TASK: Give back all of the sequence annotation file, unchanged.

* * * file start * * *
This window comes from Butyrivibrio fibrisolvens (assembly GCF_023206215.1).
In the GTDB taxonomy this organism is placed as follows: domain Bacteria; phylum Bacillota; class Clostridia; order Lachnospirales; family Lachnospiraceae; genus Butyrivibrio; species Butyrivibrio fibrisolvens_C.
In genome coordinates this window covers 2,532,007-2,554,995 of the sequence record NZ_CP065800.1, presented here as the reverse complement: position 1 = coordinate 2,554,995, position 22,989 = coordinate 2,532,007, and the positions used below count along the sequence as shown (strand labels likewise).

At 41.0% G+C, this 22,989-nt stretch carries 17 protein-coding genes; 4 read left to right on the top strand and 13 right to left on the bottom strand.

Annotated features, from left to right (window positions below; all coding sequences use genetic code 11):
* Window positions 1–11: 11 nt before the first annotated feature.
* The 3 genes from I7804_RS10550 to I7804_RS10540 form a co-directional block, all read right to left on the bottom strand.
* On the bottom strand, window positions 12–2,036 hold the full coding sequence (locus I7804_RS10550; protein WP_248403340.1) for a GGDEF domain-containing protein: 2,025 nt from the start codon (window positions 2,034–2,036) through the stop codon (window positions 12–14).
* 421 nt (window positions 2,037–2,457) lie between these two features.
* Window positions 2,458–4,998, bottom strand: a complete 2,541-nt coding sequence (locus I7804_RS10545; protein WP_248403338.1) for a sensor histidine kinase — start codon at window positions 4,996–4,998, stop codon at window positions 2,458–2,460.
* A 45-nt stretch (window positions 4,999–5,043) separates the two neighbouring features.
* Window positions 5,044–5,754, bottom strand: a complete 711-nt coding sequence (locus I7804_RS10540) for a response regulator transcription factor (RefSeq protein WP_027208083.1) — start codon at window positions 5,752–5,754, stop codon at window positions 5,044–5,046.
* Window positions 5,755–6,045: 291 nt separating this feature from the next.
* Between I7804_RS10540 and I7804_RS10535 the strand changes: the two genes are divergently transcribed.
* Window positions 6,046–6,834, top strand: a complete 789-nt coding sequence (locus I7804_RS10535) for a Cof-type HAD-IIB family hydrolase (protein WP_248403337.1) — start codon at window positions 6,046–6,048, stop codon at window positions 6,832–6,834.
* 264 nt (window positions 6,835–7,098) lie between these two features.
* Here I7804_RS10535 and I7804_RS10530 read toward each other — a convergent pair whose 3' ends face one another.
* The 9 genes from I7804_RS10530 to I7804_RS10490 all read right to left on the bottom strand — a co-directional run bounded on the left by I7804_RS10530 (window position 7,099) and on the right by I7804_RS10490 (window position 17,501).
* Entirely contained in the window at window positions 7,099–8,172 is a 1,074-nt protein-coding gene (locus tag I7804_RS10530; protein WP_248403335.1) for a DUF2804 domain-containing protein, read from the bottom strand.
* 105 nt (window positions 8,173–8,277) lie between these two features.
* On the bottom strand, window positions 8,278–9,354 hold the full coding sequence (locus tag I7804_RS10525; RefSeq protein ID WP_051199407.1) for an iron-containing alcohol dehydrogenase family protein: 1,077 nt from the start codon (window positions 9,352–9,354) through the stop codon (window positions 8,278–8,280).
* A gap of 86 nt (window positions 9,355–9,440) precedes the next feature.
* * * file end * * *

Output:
This window comes from Butyrivibrio fibrisolvens (assembly GCF_023206215.1).
In the GTDB taxonomy this organism is placed as follows: domain Bacteria; phylum Bacillota; class Clostridia; order Lachnospirales; family Lachnospiraceae; genus Butyrivibrio; species Butyrivibrio fibrisolvens_C.
In genome coordinates this window covers 2,532,007-2,554,995 of the sequence record NZ_CP065800.1, presented here as the reverse complement: position 1 = coordinate 2,554,995, position 22,989 = coordinate 2,532,007, and the positions used below count along the sequence as shown (strand labels likewise).

At 41.0% G+C, this 22,989-nt stretch carries 17 protein-coding genes; 4 read left to right on the top strand and 13 right to left on the bottom strand.

Annotated features, from left to right (window positions below; all coding sequences use genetic code 11):
* Window positions 1–11: 11 nt before the first annotated feature.
* The 3 genes from I7804_RS10550 to I7804_RS10540 form a co-directional block, all read right to left on the bottom strand.
* On the bottom strand, window positions 12–2,036 hold the full coding sequence (locus I7804_RS10550; protein WP_248403340.1) for a GGDEF domain-containing protein: 2,025 nt from the start codon (window positions 2,034–2,036) through the stop codon (window positions 12–14).
* 421 nt (window positions 2,037–2,457) lie between these two features.
* Window positions 2,458–4,998, bottom strand: a complete 2,541-nt coding sequence (locus I7804_RS10545; protein WP_248403338.1) for a sensor histidine kinase — start codon at window positions 4,996–4,998, stop codon at window positions 2,458–2,460.
* A 45-nt stretch (window positions 4,999–5,043) separates the two neighbouring features.
* Window positions 5,044–5,754, bottom strand: a complete 711-nt coding sequence (locus I7804_RS10540) for a response regulator transcription factor (RefSeq protein WP_027208083.1) — start codon at window positions 5,752–5,754, stop codon at window positions 5,044–5,046.
* Window positions 5,755–6,045: 291 nt separating this feature from the next.
* Between I7804_RS10540 and I7804_RS10535 the strand changes: the two genes are divergently transcribed.
* Window positions 6,046–6,834, top strand: a complete 789-nt coding sequence (locus I7804_RS10535) for a Cof-type HAD-IIB family hydrolase (protein WP_248403337.1) — start codon at window positions 6,046–6,048, stop codon at window positions 6,832–6,834.
* 264 nt (window positions 6,835–7,098) lie between these two features.
* Here I7804_RS10535 and I7804_RS10530 read toward each other — a convergent pair whose 3' ends face one another.
* The 9 genes from I7804_RS10530 to I7804_RS10490 all read right to left on the bottom strand — a co-directional run bounded on the left by I7804_RS10530 (window position 7,099) and on the right by I7804_RS10490 (window position 17,501).
* Entirely contained in the window at window positions 7,099–8,172 is a 1,074-nt protein-coding gene (locus tag I7804_RS10530; protein WP_248403335.1) for a DUF2804 domain-containing protein, read from the bottom strand.
* 105 nt (window positions 8,173–8,277) lie between these two features.
* On the bottom strand, window positions 8,278–9,354 hold the full coding sequence (locus tag I7804_RS10525; RefSeq protein ID WP_051199407.1) for an iron-containing alcohol dehydrogenase family protein: 1,077 nt from the start codon (window positions 9,352–9,354) through the stop codon (window positions 8,278–8,280).
* A gap of 86 nt (window positions 9,355–9,440) precedes the next feature.